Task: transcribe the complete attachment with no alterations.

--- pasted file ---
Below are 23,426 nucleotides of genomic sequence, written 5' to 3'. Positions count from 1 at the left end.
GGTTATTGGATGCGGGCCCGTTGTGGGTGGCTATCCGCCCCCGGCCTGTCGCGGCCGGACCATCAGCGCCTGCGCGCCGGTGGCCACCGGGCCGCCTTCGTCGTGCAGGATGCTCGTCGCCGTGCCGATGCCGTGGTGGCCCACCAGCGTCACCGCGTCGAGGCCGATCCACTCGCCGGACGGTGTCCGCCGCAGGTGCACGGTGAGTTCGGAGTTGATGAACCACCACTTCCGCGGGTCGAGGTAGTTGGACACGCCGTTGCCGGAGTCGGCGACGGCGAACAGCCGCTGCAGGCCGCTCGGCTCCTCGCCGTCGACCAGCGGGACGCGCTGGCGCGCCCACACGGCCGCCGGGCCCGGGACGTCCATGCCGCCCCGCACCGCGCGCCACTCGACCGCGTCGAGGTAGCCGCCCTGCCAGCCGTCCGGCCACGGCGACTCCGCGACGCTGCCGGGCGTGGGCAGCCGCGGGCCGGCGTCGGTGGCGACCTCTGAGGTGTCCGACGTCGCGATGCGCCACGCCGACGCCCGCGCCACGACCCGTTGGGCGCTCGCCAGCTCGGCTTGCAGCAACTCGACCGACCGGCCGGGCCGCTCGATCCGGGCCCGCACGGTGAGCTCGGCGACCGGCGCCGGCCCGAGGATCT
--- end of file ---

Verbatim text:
Below are 23,426 nucleotides of genomic sequence, written 5' to 3'. Positions count from 1 at the left end.
GGTTATTGGATGCGGGCCCGTTGTGGGTGGCTATCCGCCCCCGGCCTGTCGCGGCCGGACCATCAGCGCCTGCGCGCCGGTGGCCACCGGGCCGCCTTCGTCGTGCAGGATGCTCGTCGCCGTGCCGATGCCGTGGTGGCCCACCAGCGTCACCGCGTCGAGGCCGATCCACTCGCCGGACGGTGTCCGCCGCAGGTGCACGGTGAGTTCGGAGTTGATGAACCACCACTTCCGCGGGTCGAGGTAGTTGGACACGCCGTTGCCGGAGTCGGCGACGGCGAACAGCCGCTGCAGGCCGCTCGGCTCCTCGCCGTCGACCAGCGGGACGCGCTGGCGCGCCCACACGGCCGCCGGGCCCGGGACGTCCATGCCGCCCCGCACCGCGCGCCACTCGACCGCGTCGAGGTAGCCGCCCTGCCAGCCGTCCGGCCACGGCGACTCCGCGACGCTGCCGGGCGTGGGCAGCCGCGGGCCGGCGTCGGTGGCGACCTCTGAGGTGTCCGACGTCGCGATGCGCCACGCCGACGCCCGCGCCACGACCCGTTGGGCGCTCGCCAGCTCGGCTTGCAGCAACTCGACCGACCGGCCGGGCCGCTCGATCCGGGCCCGCACGGTGAGCTCGGCGACCGGCGCCGGCCCGAGGATCT